PHIL: The (im)moral state (was Re: welfare...)

Arjen Kamphuis (
Sun, 22 Mar 1998 04:38:32 +0100 (CET)

At 11:35 19-03-98 -0800, Mark D. Fulwiler wrote:
>The problem with these discussions is that there is a major
>philosophical split on this list between those of us who think it is
>immoral for the state to redistribute income by force and those who
>think it is moral.

I've been thinking a _lot_ about this since I joined this list last august
and I'll try to explain my viewpoint as it is now. Philosophically speaking
I can't justify forced income redistribution by a state (even a democratic
one). But:

If the state can't redistribute income, the state can't exist, it needs
resources to provide the kind of high-level services single individuals
can't buy and most companies can't provide (see my example below).
Redistributing income is much more than welfare, tax-funded security
(police) is also a kind of income-redistribution, the rich paying for the
security of the poor to some extend. So, if I'm not mistaken, you're saying
that you want no governement whatsoever.

To this I can only say that AFAIKT absence of some kind of governing body
leads to a very unconstructive chaos that makes it very hard for people to
actually do what they're good at. Instead they are kept busy with personal
security and ensuring all kinds of other basics that we can take for granted.

I'll be the first to aknowledge that states themselves have done some
pretty bad things throughout history but I can also give some examples
where people seem to be reasonably happy with their state. Democratic
representation and a 'trias politica' seem to be the lesser evil (IMHO). I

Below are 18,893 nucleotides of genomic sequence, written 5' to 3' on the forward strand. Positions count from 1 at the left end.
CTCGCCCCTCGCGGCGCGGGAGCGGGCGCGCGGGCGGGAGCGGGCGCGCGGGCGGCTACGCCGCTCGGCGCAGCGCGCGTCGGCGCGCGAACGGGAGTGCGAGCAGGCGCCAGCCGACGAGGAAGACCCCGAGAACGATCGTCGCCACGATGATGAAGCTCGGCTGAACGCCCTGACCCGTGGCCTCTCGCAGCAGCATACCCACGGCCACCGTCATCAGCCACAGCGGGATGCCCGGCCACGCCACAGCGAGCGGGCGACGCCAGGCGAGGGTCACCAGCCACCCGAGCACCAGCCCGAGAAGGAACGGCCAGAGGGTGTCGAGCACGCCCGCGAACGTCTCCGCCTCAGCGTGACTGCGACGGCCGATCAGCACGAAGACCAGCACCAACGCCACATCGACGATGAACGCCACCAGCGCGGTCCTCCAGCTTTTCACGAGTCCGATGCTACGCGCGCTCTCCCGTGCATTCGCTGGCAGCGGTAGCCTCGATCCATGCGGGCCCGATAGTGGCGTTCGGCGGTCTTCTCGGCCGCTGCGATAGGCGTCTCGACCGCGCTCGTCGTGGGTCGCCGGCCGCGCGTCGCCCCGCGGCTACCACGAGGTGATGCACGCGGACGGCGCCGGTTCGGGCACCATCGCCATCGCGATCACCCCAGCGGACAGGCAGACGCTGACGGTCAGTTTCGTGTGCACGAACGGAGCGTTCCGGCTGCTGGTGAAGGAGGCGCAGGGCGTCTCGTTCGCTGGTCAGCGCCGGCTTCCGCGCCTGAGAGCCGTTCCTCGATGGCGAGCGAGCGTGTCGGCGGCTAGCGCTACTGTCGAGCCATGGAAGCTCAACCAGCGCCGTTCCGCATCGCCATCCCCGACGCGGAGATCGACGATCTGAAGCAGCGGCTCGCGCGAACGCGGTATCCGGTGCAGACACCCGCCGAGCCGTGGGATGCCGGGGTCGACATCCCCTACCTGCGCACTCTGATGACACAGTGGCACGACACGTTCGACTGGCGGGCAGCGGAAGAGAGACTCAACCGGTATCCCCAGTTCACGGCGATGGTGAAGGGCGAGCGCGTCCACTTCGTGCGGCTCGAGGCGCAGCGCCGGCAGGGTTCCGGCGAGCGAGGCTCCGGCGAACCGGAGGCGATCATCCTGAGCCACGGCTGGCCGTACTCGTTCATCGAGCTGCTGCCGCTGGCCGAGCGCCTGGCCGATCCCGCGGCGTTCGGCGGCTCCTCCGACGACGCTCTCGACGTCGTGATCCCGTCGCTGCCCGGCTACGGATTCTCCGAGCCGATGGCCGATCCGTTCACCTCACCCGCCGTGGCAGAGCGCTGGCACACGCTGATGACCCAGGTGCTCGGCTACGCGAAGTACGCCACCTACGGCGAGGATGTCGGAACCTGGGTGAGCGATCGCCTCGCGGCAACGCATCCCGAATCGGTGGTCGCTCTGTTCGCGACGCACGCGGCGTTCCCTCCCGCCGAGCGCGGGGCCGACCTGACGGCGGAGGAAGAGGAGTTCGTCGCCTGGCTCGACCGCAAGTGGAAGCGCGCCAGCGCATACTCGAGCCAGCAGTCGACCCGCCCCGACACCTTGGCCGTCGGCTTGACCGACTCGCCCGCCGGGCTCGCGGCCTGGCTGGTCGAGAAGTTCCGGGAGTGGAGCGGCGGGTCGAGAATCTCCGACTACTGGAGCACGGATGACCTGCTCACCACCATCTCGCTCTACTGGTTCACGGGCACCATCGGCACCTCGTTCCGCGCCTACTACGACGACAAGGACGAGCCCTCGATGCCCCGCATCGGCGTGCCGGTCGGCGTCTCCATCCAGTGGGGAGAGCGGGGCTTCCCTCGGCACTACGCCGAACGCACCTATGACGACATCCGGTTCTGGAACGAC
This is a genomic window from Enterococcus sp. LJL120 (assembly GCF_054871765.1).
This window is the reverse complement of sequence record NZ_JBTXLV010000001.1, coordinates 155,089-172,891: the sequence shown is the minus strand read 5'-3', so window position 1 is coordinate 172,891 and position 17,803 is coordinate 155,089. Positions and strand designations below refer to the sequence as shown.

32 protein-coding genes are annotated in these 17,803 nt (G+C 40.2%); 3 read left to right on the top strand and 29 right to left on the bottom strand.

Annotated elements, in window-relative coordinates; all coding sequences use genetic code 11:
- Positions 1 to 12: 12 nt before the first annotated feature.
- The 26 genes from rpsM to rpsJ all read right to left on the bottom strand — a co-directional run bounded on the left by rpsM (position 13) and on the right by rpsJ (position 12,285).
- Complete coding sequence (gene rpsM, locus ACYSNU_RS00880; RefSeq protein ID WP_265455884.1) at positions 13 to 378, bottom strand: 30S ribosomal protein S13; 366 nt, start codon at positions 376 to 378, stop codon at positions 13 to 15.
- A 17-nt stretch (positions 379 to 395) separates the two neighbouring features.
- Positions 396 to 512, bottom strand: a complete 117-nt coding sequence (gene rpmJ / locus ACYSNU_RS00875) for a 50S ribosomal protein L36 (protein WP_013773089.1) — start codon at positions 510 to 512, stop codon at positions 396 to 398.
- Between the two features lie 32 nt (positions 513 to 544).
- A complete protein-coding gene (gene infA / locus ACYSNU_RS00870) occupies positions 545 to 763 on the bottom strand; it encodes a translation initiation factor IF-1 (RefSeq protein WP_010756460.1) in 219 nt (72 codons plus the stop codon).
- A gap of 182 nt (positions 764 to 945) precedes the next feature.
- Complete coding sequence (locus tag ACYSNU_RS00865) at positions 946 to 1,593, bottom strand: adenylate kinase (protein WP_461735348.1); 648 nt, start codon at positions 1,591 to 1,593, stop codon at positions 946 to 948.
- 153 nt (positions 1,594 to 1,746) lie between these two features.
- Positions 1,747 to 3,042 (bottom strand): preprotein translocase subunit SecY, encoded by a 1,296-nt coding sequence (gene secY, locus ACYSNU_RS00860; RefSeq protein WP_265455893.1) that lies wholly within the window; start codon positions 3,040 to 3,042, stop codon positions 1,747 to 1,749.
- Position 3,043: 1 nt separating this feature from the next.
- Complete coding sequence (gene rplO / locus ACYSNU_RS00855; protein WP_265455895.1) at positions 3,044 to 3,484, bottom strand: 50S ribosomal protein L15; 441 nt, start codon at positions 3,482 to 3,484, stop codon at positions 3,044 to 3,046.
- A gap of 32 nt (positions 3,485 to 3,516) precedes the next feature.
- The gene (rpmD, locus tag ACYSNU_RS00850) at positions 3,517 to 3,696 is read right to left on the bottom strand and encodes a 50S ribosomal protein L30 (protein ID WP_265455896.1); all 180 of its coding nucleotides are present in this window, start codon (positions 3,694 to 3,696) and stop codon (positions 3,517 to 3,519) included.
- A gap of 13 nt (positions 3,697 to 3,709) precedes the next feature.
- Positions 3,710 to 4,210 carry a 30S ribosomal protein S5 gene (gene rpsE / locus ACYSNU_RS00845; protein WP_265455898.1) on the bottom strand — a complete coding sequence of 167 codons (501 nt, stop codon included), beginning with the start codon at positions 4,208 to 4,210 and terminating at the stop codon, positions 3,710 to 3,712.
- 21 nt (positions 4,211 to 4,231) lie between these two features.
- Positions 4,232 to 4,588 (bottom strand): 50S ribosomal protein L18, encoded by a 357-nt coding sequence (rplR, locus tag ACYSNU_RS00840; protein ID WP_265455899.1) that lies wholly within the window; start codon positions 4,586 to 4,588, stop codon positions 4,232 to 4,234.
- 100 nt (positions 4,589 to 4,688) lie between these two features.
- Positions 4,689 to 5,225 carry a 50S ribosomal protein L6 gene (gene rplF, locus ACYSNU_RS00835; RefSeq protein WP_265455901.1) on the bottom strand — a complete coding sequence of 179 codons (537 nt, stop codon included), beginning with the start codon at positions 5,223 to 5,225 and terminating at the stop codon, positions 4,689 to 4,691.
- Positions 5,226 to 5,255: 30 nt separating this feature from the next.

know of no example where stateless situations have lead to stable,
high-tech, prosperous communities (but am willing to listen to interesting

Of course it can be argued that untill now the conditions have always been
wrong for an anarcho-capitalistic society to succed but this is pretty much
the same arguments that hard-line communists use when they defend their
system: "No, no, Stalin, Mao and Pol Pot weren't true communists, but when
we take power things will be different." We've had a whole bunch of
large-scale social experiments this century and almost everyone some form
og genocide occured.

Structural changes to a complex system as society should be done gently and
_very_ carefully. A system-crash can (and has) cost millions of lives.

I'll try to give an example of problem I think only a state-like
organisation can solve (it's a bit nationalistic but bear with me ;-).

In 1953 a large part of Holland was flooded when a combination of
high-tides and storm occured. The dike system protecting
lower-than-sea-level land was breached and about 2000 people drowned. I
response to this the Dutch governement implemented the Delta-plan. Over a
perion of 33 years over a $10^12 was invested in upgrading all dike-systems
so that an occurrance like the '53 flood could never occur again. The final
construction was finished last year, two giant doors that can close a
canal's opening into the sea.

I've been trying to think how a commercial organisation could have achieved
such a thing. Who would invest in such a project? Who would 'buy' the end
I believe that only a state has the means and the organisation to pull
something like that off. Can anyone think of a scenario where companies
would have made something like the Internet? (a free-to-use-for-all utility).

I don't like the fact that a state is needed so that people can live
together but for now I firmly believe it is the lesser evil.


Arjen Kamphuis | "Here Be Dragons", read the ancient maps | in all the white spots that seemed large
enough to hold the fabled creatures.

let's go dragon hunting.

Transcedo, the Dutch Transhumanist site: